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Bethpage Air Show pilot Sean Tucker ready for his second act

Tucker has been “a tremendous partner and friend” to the air show since it began in 2003, said one parks official.

Sean D. Tucker, a legendary aerobatic stunt pilot, on Wednesday talked about his love of flying before his final solo performance at the annual Bethpage Air Show at Jones Beach State Park on Memorial Day weekend.  (Credit: Newsday / Yeong-Ung Yang and Raychel Brightman)

Sean D. Tucker, a world-famous aerobatic pilot whose expertise and advice were essential in making the Bethpage Air Show a success, will retire this year after decades of battling Earth’s gravity.

But not for long. And only as a solo performer.

“I love the work more than ever,” said Tucker on Wednesday, days before the 15th annual Memorial Day weekend show at Jones Beach, during an interview at Republic Airport in East Farmingdale. “But my gut tells me it’s time to move on.”

So he is creating a formation flying team.

Tucker, 66, hopes to form a five-pilot team, which will fly “Maseratis of the Sky” — $500,000 GameBird planes.

His new venture will pair him with “like-minded people who are passionate about flight,” he said, and who also view aerial ballet as poetry.

“This is one part of my journey as an aviator and a performer that I haven’t really completed yet,” said Tucker, who was accompanied Wednesday by his well-trained 11-month-old dog, a vizsla named Levi.

At the end of the air show season, Tucker will retire his bright red custom $600,000 Oracle Challenger biplane, which is designed for his stunts, including a forward flip, up to 10 backward flips and the steepest of dives — sometimes tail-down.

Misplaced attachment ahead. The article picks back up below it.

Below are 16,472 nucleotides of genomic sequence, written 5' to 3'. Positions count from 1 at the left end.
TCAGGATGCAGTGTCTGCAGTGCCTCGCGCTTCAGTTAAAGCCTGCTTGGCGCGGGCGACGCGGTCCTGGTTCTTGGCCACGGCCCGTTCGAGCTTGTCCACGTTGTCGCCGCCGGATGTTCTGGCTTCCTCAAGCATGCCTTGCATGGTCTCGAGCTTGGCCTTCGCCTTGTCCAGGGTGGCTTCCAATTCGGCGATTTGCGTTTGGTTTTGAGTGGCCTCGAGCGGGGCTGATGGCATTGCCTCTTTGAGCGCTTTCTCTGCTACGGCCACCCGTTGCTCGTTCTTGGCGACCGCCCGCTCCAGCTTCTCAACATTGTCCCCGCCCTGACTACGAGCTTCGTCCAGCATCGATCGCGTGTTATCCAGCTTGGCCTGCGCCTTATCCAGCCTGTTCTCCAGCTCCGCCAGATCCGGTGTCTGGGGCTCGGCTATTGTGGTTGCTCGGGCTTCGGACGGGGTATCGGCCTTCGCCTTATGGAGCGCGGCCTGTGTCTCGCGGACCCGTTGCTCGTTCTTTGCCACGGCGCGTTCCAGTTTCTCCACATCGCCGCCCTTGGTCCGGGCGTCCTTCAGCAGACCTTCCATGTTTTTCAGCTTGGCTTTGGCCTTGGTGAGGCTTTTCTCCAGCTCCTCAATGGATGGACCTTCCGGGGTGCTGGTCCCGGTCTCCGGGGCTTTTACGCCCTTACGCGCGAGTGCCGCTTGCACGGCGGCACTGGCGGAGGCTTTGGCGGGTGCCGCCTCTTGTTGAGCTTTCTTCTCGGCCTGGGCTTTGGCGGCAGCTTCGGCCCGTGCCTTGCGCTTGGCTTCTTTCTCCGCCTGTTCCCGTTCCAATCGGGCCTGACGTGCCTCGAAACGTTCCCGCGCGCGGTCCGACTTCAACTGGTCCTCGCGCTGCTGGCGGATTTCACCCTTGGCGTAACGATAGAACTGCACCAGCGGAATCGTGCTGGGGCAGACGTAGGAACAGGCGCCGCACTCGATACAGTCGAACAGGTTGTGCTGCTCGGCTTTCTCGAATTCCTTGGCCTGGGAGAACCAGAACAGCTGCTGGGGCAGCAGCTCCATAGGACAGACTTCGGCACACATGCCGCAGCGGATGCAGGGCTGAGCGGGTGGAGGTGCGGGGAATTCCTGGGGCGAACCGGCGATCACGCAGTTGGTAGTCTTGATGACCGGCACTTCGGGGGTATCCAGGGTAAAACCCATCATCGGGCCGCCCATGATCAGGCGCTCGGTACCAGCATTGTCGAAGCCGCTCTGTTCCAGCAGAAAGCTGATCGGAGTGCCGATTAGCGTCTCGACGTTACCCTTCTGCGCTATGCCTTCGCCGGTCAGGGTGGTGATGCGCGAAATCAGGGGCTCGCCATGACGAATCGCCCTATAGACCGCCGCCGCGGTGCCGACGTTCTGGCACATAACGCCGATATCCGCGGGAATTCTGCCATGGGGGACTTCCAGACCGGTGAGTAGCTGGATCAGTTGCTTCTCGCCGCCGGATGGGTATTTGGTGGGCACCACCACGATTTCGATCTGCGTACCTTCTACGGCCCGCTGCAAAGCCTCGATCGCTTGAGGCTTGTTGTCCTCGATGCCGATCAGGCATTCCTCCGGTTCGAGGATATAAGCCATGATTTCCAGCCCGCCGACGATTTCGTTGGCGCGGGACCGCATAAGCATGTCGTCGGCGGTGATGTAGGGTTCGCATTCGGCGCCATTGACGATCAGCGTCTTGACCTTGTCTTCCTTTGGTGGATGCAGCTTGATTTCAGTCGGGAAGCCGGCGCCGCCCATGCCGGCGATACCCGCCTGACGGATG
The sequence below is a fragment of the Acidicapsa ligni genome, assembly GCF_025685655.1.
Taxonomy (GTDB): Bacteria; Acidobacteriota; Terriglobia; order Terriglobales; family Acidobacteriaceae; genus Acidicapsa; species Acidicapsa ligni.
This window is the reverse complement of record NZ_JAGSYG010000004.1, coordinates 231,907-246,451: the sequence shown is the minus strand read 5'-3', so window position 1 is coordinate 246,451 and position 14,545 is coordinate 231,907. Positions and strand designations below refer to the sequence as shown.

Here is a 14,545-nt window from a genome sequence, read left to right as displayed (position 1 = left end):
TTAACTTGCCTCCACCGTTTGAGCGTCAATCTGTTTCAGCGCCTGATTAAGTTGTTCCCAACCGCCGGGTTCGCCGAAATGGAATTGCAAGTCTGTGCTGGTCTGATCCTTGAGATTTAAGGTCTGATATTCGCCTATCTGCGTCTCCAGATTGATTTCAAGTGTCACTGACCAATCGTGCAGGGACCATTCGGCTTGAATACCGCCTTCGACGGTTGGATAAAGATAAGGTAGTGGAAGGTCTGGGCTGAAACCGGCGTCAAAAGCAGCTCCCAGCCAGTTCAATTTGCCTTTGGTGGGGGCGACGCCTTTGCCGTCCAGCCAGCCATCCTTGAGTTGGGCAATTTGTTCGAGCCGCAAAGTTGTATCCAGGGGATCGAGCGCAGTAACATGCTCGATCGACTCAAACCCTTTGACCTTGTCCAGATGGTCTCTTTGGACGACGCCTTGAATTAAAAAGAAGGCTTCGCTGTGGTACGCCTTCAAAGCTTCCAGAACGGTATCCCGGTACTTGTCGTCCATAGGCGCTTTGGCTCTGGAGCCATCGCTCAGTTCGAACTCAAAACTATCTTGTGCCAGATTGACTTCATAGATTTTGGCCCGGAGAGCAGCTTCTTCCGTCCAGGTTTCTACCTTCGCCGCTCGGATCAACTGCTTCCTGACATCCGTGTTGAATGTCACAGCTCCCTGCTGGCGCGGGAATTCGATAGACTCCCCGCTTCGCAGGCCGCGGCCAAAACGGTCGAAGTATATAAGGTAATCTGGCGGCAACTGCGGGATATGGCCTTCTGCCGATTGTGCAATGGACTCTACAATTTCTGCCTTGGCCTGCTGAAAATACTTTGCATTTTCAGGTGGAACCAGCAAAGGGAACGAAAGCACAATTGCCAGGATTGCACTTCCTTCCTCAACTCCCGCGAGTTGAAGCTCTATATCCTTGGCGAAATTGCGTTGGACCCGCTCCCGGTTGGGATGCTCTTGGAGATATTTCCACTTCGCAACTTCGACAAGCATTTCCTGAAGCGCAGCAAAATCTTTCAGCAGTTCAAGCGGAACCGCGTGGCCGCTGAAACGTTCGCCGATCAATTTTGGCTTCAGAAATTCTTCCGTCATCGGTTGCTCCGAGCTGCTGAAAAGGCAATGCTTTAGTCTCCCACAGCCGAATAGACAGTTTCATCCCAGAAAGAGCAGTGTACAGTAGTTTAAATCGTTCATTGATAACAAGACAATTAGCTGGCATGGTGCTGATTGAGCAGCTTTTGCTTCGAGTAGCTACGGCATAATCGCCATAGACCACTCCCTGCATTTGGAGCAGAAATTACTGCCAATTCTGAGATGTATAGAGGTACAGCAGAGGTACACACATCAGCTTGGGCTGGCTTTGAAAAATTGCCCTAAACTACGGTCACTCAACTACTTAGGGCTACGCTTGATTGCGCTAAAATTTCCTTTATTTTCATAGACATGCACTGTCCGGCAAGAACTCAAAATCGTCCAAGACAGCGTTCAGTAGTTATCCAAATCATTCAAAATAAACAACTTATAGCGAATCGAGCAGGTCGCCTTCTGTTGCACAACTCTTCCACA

“I am a sky dancer,” Tucker said.

Tucker’s love for extreme performance has spurred him to embrace a punishing fitness regimen to counter as many G forces as a jet fighter pilot, often without the gravity-fighting suits they wear to avoid blacking out.

One example? Two hours on a stair climber with a 35-pound pack. Three times a week.

“You’re forced to have that discipline,” said Tucker, who flew in his first show in 1976.

“This is pretty dangerous work. If you don’t really put your time in, you’re going to die,” said Tucker, who has jumped out of three planes to avoid death or injury.

The cost Tucker pays to keep gravity at bay includes torn ligaments in his right wrist that require him to perform in a brace. He also has had to undergo lots of physical therapy and chiropractor adjustments to deal with the damage his neck has suffered.His payoff is incalculable. Though he might fly like a superhero now, he candidly admitted it wasn’t always easy.

“This is such a privilege for me, this is living a dream — after I conquered my fear of flying,” Tucker said.

George Gorman, Long Island deputy regional director for the state parks department, called Tucker “a tremendous partner and friend” to the air show since it began in 2003.

Tucker advised hiring a leading announcer and one of the best “air bosses” to direct pilots, as well as upgrading the public address system. He also counseled organizers on which performers to select.

Tucker recommended a helicopter shuttle to keep the performers on time, Gorman said, and “reviewed all of the logistics of our air show to ensure that it is top of the line.”

“He ensured that we would develop into a highly regarded air show,” Gorman said.

Holding the show on Memorial Day — and with no fee other than for parking — is important for Tucker, an honorary member of the U.S. Air Force Thunderbirds, U.S. Navy Blue Angels, Royal Canadian Snowbirds, Brazilian Air Force Smoke Squadron and the U.S. Army Golden Knights.

“This is the people’s show for everybody on Long Island,” he said.

“Memorial Day, it’s a very special time, honoring all our service members, why we are Americans,” Tucker said. “It’s the start of summer, and you just get to see all those people having a good time.”

Tucker, who was named one of 25 Living Legends of Flight by the Smithsonian National Air and Space Museum, chairs the nonprofit Bob Hoover Academy and the EAA Young Eagles, which aim to inspire underserved youth by demonstrating the miracle of flight and helping them make better decisions.

At the start, sometimes, he said, “The kids won’t even look you in the eye.”

But, he added, “Once they [realize they] can dream for the first time, they are never going back.”

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